It was the headline "Blair moves to save grammars" that finally proved we were in the topsy-turvy, looking-glass world of an election campaign.
Alarmed by reports that Labour councillors were, in their old Labour way, threatening to abolish the country's 161 remaining grammar schools and fearful that this might cost the party the vital by-election in Wirral South (where parents like the two local grammar schools), the Blair-Blunkett axis swung into action. The Sunday Times was given the correct New Labour policy: the fate of grammar schools was to be left to ballots of local parents.
This came at the end of a week where, time and again, conventional wisdom about the Labour party had been stood on its head. Monday's headlines ("Brown aims for 2-year freeze on spending", "Brown backs Tory cash clamp") were succeeded by Tuesday's news that Labour was planning no increase in the basic or top rate of income tax, showing the party's determination to shed its old "tax and spend" image. (The Chancellor of the Exchequer's unkind quip that hell would freeze before Gordon Brown could control spending and keep tax down just proved that he was still stuck in the old politics).
A Conservative party political broadcast that same night was stuck in the old politics, too. Picturing a sad woman in an armchair, it ran through the atrocities that would follow the election of a Blair government, the first being a great education Act that would abolish grammar and grant-maintained schools and the Assisted Places Scheme. (Well, the last point is correct).
The woman sat, horror and disbelief spreading over her features as the list went on ("summer of discontent", rising unemployment, hefty tax rises, cave-in on Europe, resignation of John Prescott, constitutional crisis) before taking out her red onion and shedding a tear.
Labour's broadcast the following evening also dwelt on the negative. Worries about school choice, rising class sizes, a doubling in the number of failing schools (possibly because twice as many had been inspected, but let that pass), national health service waiting lists, VAT going on food, rising crime . . .
Time for a little positive policy to stiffen the electors' sinews, summon up the blood. What better than the story in the next day's papers that the Prime Minister was thinking of introducing compulsory cadet training for teenagers, with the enthusiastic backing of his defence, education and home secretaries? Labour replied sniffily, preferring its plan for European-backed community service for young people.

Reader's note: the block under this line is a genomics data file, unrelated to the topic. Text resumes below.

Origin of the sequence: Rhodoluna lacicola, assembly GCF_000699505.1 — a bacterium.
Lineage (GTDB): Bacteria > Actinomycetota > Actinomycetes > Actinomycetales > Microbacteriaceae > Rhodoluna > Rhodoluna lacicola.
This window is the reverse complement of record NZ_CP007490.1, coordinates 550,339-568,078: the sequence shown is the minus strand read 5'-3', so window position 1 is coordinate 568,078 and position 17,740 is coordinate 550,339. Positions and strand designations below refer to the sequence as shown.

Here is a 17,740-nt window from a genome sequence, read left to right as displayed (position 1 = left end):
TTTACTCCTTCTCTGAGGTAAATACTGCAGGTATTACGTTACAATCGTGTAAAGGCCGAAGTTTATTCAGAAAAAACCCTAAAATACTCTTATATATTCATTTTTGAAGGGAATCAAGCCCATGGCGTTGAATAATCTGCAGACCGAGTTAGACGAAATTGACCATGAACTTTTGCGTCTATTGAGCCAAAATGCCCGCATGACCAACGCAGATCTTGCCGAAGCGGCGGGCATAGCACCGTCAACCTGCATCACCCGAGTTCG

The Sunday papers saw the results of a whirl of Tory spin-doctoring on ideas for the manifesto that were to be thrashed out at Chequers on Monday. Most prominent was the Sunday Telegraph's "Tories unveil plan for the super-school", which turned out to be a scheme to let capital spending "follow the pupil", thus enabling popular schools to expand (if they have the space).
This was accompanied by the usual tales that Gillian Shephard was "considering" (under duress?) ways of giving schools control of 100 per cent of their budgets and hints that all state schools might be given the freedom to control admissions now enjoyed by voluntary schools.
But open enrolment and more freedom for schools are ideas that have been knocking around in Conservative circles for some years. The toning down of Labour's hostility to grammar schools is still relatively new. Hence the shock of the "Blair moves to save grammars" headline.
A spokesman for shadow education secretary David Blunkett explained: "We were just reiterating our position that parental ballots will only take place if there is parental demand for change - that is, as the result of a parents' petition. The Sunday Times had erroneously said the previous week that LEAs could initiate the ballots and Tony Blair was correcting that."
So that should be clear to Old Labour councillors. It just sounds odd, that's all.